That's the reason that led me to suggest to have a unmodified copy of the Genesis VRAM in system memory and a twiddled version in DC's VRAM. Then you can forget about managing what tiles are used/modified or whatever. You use the copy in VRAM to render the image with PVR (as you have all the needed tiles twiddled) and the copy in system RAM for whatever else (every time that something needs to be read from VRAM and it's not for PVR rendering the screen). Of course, to get the tilemaps you must also use the copy in system RAM like you stated. If a Genesis program reads the VRAM, you read from the copy in system RAM. If a Genesis program modifies the Genesis VRAM, you get that modification in system RAM and then twiddle it (only the modified portion) and send it to the DC's VRAM. Maybe that would be faster that managing used/modified tiles and reading the entire tilemap data to start guessing what of the used tiles had been modified. Anyway, with your method you would be also having a copy in system RAM and a twiddled copy of the tiles in DC's VRAM. You would only avoid to twiddle and copy to DC's VRAM the tilemap data, but twiddling and copying it should be faster and easier than managing used/modified tiles as tilemaps tend to be really small compared to tiles (at least in GBA that is the only console I've coded for) and should not be modified every frame.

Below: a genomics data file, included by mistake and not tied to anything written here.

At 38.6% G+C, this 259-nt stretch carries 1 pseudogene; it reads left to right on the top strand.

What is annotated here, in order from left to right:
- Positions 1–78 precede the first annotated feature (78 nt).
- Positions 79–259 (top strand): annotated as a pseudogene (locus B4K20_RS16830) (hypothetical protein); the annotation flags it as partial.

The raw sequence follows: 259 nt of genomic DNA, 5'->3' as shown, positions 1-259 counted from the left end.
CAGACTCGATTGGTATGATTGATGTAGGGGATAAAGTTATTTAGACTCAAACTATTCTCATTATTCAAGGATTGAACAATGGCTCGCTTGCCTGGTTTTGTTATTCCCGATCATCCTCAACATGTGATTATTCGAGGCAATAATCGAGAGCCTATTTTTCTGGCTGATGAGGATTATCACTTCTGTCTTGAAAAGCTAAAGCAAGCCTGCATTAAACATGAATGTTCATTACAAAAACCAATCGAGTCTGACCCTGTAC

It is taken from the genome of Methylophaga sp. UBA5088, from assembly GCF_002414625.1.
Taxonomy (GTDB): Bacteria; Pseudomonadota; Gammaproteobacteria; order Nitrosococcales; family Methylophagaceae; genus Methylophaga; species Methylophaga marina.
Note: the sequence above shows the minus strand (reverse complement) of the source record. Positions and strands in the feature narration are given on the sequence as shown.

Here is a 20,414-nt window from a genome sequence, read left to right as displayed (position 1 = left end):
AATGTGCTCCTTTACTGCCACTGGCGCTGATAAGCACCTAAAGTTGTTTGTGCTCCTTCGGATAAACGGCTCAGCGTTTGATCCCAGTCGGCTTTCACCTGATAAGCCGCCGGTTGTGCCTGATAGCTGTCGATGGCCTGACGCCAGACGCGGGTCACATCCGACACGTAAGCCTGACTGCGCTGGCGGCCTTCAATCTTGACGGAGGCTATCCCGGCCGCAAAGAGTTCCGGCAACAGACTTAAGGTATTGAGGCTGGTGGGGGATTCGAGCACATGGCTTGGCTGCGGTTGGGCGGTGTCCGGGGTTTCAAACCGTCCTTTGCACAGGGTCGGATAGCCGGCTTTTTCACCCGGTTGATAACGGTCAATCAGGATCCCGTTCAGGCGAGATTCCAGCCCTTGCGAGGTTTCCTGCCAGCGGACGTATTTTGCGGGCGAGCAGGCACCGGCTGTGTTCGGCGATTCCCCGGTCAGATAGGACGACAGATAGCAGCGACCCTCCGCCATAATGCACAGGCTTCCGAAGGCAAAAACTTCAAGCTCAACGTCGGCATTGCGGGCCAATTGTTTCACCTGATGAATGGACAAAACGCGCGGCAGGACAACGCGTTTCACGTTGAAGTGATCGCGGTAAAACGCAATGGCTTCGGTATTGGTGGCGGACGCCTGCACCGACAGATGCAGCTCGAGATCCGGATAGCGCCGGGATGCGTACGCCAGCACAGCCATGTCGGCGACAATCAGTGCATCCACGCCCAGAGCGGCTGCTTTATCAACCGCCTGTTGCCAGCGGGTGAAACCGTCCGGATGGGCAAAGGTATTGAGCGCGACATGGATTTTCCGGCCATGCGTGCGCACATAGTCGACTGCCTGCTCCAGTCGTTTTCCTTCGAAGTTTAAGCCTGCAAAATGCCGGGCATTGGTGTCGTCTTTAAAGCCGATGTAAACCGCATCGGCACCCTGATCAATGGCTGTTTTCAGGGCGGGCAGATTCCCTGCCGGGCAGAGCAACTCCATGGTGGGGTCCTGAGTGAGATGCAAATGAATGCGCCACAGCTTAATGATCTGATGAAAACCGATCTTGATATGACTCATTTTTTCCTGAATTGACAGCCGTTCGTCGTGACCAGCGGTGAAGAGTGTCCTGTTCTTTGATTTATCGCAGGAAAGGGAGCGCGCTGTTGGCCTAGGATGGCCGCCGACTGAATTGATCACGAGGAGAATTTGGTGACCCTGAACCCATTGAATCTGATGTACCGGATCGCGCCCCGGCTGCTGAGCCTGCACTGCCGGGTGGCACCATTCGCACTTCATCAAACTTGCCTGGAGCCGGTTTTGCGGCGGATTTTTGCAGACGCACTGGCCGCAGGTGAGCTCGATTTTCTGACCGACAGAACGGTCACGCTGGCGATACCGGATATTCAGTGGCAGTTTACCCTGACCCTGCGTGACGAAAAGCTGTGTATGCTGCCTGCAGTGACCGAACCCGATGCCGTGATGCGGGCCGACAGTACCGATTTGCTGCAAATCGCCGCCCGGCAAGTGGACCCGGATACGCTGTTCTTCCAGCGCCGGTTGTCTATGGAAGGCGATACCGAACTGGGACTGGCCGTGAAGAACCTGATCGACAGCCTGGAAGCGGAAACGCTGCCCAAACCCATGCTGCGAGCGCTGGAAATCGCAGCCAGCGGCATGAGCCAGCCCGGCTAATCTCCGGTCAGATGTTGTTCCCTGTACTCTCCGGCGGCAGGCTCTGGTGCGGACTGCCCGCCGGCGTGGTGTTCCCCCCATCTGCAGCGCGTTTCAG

I hope I explained myself clear enough...
BlackAura
DC Developer
DC Developer
Posts: 9951
Joined: Sun Dec 30, 2001 9:02 am

Post by BlackAura » Tue Jun 08, 2004 4:40 am

doragasu wrote:I hope I explained myself clear enough...
Err... almost... You could do with some paragraphs in there. :wink:

I'm not totally sure if it'd be worth trying to upload only used tile data. Keeping track of modified data is pretty easy (and I've done it before in an SMS emulator, and Genesis Plus does it already). As you said, most games probably won't be writing to VRAM very often, and even if they do they'll either be changing everything, or a couple of tiles / a couple of bits of the tilemap.

Since the entire set of Genesis VRAM is only 64KB, and that won't be changed every frame, I think the (slightly) simpler solution is the best. Keep a copy of VRAM in system RAM, and keep a twiddled copy in the DC's VRAM for drawing. Treating the VRAM as if it contains only tiles is probably the easiest way to do it.

Even the Genesis VDP itself does this. Basically, you can put tile data anywhere that's not used for something else, even inside the tilemap areas. It'd massively simplify things if we mirror the design of the VDP a little more closely.

I think that'd probably be a good place to start at least. It's not obviously doing too much work, like re-transferring everything every time one byte is changed, and it's not doing any hideously complex calculations to avoid doing extra work.